Norder Blog

Corn Stand Evaluations


Confirming our plant population is an important step in achieving optimal yields.  By taking stand counts we can evaluate our emergence, make future adjustments for spacing, seed depth, planter settings and adapt to planting conditions. The agronomists at Norder Supply work with you to evaluate these stand counts, and make adjustments to maximize net return per acre.

Corn hybrids can respond positively and negatively to population.  Fixed ear hybrids require higher populations to maximize yield, while a flex ear hybrid may respond equally at a lower population.  Problems with stalk integrity and plant standability may result if a hybrid is planted higher than its recommended population.  To collect a stand count, measure the distance required for 1/1000th of an acre and then count the plants within that distance.

Multiple stand counts should be made as you move across the field to provide a better estimate of the spring stand, keeping notes on hybrid changes or different in-furrow treatments.  If utilizing variable rate technology on the planter, having a map and a GPS location may be helpful, but not necessary.

Details about the planting conditions, planter performance, and required planter maintenance can be gleaned from a few measurements and counts once corn emerges.  The plant population is important, but so is the uniformity of emergence and a consistent spacing between plants. Problems with plant spacing are often the result of improper planter speed.  Higher speeds can cause row units to bounce, and seeds do not drop evenly down the seed tube.  If spacing is off, also inspect the ends of the seed tubes for cracks or burrs of plastic that may be catching the seeds.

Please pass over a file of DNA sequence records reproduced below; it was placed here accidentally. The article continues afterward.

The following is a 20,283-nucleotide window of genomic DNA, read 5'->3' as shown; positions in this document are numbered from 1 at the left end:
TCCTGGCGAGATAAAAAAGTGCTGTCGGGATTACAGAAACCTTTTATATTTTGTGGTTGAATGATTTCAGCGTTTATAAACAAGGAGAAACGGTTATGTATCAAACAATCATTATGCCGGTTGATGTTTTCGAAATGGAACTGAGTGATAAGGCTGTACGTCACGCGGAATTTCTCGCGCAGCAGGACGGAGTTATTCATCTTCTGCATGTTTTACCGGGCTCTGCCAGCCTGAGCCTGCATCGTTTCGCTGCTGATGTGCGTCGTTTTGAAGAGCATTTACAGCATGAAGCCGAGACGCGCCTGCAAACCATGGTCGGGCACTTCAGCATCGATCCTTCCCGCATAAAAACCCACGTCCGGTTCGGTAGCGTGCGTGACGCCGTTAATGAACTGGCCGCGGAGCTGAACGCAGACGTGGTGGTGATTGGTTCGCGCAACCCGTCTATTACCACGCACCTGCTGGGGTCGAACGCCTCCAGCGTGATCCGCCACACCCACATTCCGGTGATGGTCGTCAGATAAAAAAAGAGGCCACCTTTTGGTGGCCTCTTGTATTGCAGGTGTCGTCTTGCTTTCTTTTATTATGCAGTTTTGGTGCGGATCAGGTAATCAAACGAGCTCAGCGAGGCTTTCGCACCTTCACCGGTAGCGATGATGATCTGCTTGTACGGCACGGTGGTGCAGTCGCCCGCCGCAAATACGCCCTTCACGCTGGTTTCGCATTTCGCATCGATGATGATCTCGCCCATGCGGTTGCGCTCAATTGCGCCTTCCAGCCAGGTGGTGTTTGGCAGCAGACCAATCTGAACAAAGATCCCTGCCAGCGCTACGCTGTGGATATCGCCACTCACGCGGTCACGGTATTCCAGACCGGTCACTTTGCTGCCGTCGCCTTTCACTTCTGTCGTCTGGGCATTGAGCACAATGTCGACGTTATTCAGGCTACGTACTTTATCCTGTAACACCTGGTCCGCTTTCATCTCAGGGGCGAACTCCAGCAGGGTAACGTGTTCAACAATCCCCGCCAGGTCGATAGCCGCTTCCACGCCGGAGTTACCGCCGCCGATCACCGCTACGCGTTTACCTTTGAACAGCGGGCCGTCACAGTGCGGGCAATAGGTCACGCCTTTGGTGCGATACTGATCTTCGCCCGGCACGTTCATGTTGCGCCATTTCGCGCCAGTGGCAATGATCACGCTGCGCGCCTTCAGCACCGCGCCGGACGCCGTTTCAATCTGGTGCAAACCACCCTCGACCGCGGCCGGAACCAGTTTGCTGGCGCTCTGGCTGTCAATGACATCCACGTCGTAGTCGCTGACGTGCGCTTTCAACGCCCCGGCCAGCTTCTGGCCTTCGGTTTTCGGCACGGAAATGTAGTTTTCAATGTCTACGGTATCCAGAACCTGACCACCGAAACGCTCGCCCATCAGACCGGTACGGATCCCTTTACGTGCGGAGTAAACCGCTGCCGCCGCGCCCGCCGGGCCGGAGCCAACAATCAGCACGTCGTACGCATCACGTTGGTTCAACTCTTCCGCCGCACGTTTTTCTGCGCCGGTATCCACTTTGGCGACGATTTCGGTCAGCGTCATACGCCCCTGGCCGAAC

Uneven plant emergence is often the result of variable planting depth. Inconsistent seed depth could be the result of too little or too much down pressure, a worn out seed firmer, or poor seed bed prep from working the ground ahead of planting. Notes taken during planting about down pressure settings combined with in field observations can improve future planting. A few adjustments can be made in the future, but from season to season, planting conditions are rarely the same.

A higher frequency of doubles and/or skips is often the result of planter singulation problems.  Singulation is how the seeds drop off the seed disc one at a time down the seed tube.  Worn out seed discs or seed meter parts, incorrect vacuum, and seed size will affect singulation. When stand is fully emerged, take percentage counts of the doubled up plants.  A plant stand with less than 0.50% doubles is good and any percentage over 1.0% is a red flag for planter related problems. Skips in the stand should be dug up to determine why the plants did not emerge.

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